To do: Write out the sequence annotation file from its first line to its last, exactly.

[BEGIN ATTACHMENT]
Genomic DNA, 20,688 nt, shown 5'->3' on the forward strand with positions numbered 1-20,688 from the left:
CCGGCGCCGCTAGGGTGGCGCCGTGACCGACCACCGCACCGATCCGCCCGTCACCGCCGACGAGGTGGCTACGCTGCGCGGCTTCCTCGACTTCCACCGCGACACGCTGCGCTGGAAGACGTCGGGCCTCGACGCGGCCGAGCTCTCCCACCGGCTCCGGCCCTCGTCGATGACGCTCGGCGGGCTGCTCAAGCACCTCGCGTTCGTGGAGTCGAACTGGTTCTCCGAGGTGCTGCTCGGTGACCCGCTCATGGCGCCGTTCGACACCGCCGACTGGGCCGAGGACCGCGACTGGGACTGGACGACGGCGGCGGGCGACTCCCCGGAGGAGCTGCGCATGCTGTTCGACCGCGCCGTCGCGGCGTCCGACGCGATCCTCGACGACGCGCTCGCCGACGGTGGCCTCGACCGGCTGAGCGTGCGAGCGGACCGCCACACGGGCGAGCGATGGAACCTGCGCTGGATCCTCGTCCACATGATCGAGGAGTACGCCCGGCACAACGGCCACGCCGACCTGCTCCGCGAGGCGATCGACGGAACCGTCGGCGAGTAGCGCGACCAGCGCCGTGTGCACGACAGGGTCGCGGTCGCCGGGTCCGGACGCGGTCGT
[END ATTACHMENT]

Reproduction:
Genomic DNA, 20,688 nt, shown 5'->3' on the forward strand with positions numbered 1-20,688 from the left:
CCGGCGCCGCTAGGGTGGCGCCGTGACCGACCACCGCACCGATCCGCCCGTCACCGCCGACGAGGTGGCTACGCTGCGCGGCTTCCTCGACTTCCACCGCGACACGCTGCGCTGGAAGACGTCGGGCCTCGACGCGGCCGAGCTCTCCCACCGGCTCCGGCCCTCGTCGATGACGCTCGGCGGGCTGCTCAAGCACCTCGCGTTCGTGGAGTCGAACTGGTTCTCCGAGGTGCTGCTCGGTGACCCGCTCATGGCGCCGTTCGACACCGCCGACTGGGCCGAGGACCGCGACTGGGACTGGACGACGGCGGCGGGCGACTCCCCGGAGGAGCTGCGCATGCTGTTCGACCGCGCCGTCGCGGCGTCCGACGCGATCCTCGACGACGCGCTCGCCGACGGTGGCCTCGACCGGCTGAGCGTGCGAGCGGACCGCCACACGGGCGAGCGATGGAACCTGCGCTGGATCCTCGTCCACATGATCGAGGAGTACGCCCGGCACAACGGCCACGCCGACCTGCTCCGCGAGGCGATCGACGGAACCGTCGGCGAGTAGCGCGACCAGCGCCGTGTGCACGACAGGGTCGCGGTCGCCGGGTCCGGACGCGGTCGT